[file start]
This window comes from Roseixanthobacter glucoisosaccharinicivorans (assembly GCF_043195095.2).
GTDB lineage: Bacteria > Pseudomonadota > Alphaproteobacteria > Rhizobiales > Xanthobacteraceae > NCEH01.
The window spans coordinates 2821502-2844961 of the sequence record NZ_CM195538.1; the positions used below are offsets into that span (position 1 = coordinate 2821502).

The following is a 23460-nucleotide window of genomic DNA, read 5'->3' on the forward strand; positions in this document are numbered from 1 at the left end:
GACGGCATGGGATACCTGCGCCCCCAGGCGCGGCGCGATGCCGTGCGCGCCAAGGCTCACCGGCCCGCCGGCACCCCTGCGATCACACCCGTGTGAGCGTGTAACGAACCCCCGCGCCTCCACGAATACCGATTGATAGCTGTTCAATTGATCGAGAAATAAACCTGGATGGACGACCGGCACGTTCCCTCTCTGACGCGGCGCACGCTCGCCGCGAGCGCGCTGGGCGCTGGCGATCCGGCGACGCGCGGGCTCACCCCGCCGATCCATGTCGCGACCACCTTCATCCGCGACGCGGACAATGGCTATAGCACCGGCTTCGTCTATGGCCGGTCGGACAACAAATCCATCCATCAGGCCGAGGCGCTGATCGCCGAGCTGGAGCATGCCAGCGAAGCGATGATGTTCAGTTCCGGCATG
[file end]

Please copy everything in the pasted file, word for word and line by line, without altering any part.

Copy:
This window comes from Roseixanthobacter glucoisosaccharinicivorans (assembly GCF_043195095.2).
GTDB lineage: Bacteria > Pseudomonadota > Alphaproteobacteria > Rhizobiales > Xanthobacteraceae > NCEH01.
The window spans coordinates 2821502-2844961 of the sequence record NZ_CM195538.1; the positions used below are offsets into that span (position 1 = coordinate 2821502).

The following is a 23460-nucleotide window of genomic DNA, read 5'->3' on the forward strand; positions in this document are numbered from 1 at the left end:
GACGGCATGGGATACCTGCGCCCCCAGGCGCGGCGCGATGCCGTGCGCGCCAAGGCTCACCGGCCCGCCGGCACCCCTGCGATCACACCCGTGTGAGCGTGTAACGAACCCCCGCGCCTCCACGAATACCGATTGATAGCTGTTCAATTGATCGAGAAATAAACCTGGATGGACGACCGGCACGTTCCCTCTCTGACGCGGCGCACGCTCGCCGCGAGCGCGCTGGGCGCTGGCGATCCGGCGACGCGCGGGCTCACCCCGCCGATCCATGTCGCGACCACCTTCATCCGCGACGCGGACAATGGCTATAGCACCGGCTTCGTCTATGGCCGGTCGGACAACAAATCCATCCATCAGGCCGAGGCGCTGATCGCCGAGCTGGAGCATGCCAGCGAAGCGATGATGTTCAGTTCCGGCATG